From its prominence in the highly strung superstitions of the stage to its (slightly) adapted inclusion in the cultural phenomenon that is Game of Thrones (think Stannis Baratheon), this tale of a bloody and ill fated Scottish coup d'etat is so common that it has become almost cultural shorthand, a cornerstone, a collective reference point.


To get a real sense of how ubiquitous this play has become, take a moment to consider the amount of dialogue that has been given a second life as popular sayings and phrases. With all of that in mind, and without delving any further into the vast amount of adaptations, analogies, parallels, references and homages that this play, let alone the rest of the bard's works have inspired, my initial reaction to the latest iteration of the Scottish play was something approaching a shrug. What can they possibly do now that hasn't been done a dozen times already?


The answer is nothing really except doing it exceptionally, possibly uniquely, well. This is film at its most visceral and affecting, while retaining an irresistible and cerebral subtlety. From its mournful opening shot to its hauntingly beautiful finale, Justin Kurzel's 2015 incarnation is bruising and brutal and yet oddly bloodless, capturing a mood of illusory dread rather than violent excess - although it is bloody enough to ensure some uncomfortable viewing.


The standout scene is probably the opening battlefield before Macbeth's fateful encounter with the weird sisters and it is a testament to the quality of this creative team and the end product that the battle is one of the few scenes that can claim to be a true creation; Macbeth's military exploits are only implied in Shakespeare's original. This then, a work of imagination on the part of the producers, is the highpoint of the film, with both Michael Fassbender (Macbeth) and the exceptional Paddy Considine (Banquo) wordlessly exuding a mood of dread and rage.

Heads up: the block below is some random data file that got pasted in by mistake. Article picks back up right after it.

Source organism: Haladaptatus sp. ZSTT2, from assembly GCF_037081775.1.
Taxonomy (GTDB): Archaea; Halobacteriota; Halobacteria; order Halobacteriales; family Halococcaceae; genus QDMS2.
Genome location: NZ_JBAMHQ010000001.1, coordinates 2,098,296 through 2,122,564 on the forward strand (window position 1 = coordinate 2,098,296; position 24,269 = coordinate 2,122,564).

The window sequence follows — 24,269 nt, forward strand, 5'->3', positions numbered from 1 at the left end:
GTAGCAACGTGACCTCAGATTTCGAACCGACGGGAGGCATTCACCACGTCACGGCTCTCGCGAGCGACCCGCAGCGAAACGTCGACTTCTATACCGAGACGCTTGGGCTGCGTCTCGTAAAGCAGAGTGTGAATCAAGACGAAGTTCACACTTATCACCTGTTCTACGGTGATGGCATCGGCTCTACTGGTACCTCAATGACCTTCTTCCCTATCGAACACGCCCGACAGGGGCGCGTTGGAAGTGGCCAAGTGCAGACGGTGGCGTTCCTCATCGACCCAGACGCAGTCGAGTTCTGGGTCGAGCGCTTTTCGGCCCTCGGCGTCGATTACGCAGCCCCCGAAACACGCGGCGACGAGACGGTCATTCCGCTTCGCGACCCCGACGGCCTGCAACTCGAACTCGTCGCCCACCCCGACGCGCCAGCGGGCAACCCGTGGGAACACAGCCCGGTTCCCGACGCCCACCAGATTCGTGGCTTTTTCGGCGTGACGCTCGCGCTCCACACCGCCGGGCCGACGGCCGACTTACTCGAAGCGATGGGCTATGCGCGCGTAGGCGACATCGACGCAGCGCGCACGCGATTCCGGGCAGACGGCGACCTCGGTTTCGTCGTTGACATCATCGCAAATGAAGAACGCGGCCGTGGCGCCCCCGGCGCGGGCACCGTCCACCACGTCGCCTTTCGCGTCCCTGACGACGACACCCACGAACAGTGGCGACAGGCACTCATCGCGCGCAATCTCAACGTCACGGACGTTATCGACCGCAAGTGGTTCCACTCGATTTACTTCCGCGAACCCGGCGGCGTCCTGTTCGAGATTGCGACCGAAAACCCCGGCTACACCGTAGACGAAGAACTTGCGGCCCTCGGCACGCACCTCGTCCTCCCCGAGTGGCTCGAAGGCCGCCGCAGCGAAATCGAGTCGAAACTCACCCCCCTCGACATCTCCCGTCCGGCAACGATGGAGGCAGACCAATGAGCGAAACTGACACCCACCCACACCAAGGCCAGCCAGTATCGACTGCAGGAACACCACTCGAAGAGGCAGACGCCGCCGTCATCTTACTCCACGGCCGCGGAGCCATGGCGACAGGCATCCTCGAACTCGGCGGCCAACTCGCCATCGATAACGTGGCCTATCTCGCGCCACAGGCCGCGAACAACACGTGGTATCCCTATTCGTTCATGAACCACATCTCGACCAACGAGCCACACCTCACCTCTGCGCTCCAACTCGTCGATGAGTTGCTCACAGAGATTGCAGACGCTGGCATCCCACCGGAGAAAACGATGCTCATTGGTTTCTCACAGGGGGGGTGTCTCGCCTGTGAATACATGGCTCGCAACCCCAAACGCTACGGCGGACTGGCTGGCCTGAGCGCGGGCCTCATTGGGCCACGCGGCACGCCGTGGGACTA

While the lack of dialogue is almost certainly out of deference to the bard, with no attempt to add to the script, it also infuses both men with an animalism that serves an excellent counterpoint to the eloquence that is the hallmark of Shakespeare's work. It lends the whole piece a disquieting sense of realism to see Banquo and Macbeth as wordless, animalistic executioners before hearing them converse with unforced verbosity. That the film's standout scene is so early does not detract from the rest of the movie, more that the rest of the film is a continuation, or an expansion of its initial set piece.


Following on from the action and bloodlust of the opening, the film focuses on emphasizing its slightly hallucinatory tone, everything from the editing and cinematography to the soundtrack - all brooding string swells and prophetic percussion - is geared towards that peculiarly violent lunacy that has made this story so infamous, to wonderful effect.


Assuming it is unnecessary to delve into the plot of such a familiar story it is instead useful to press the strength of this film, its unflinching faithfulness to the source material, the uniform excellence of the cast - special mention to Marion Cotillard's wide eyed, hissing, Lady Macbeth and the lasting, unshakeable impression it leaves after a single viewing.


It would be remiss not to mention that three other notable screen adaptations of Macbeth have been helmed by Roman Polanski, Akira Kurosawa and Orson Welles. It is fair to say then, considering the weight of the source and the illustrious company that this film keeps, that the cast and crew have here operated at the very edge of creative ambition and that the lexicon of contemporary cinema is surely richer for their success.


Michael Fassbender and Marion Cotillard star in Macbeth, now showing at FACT.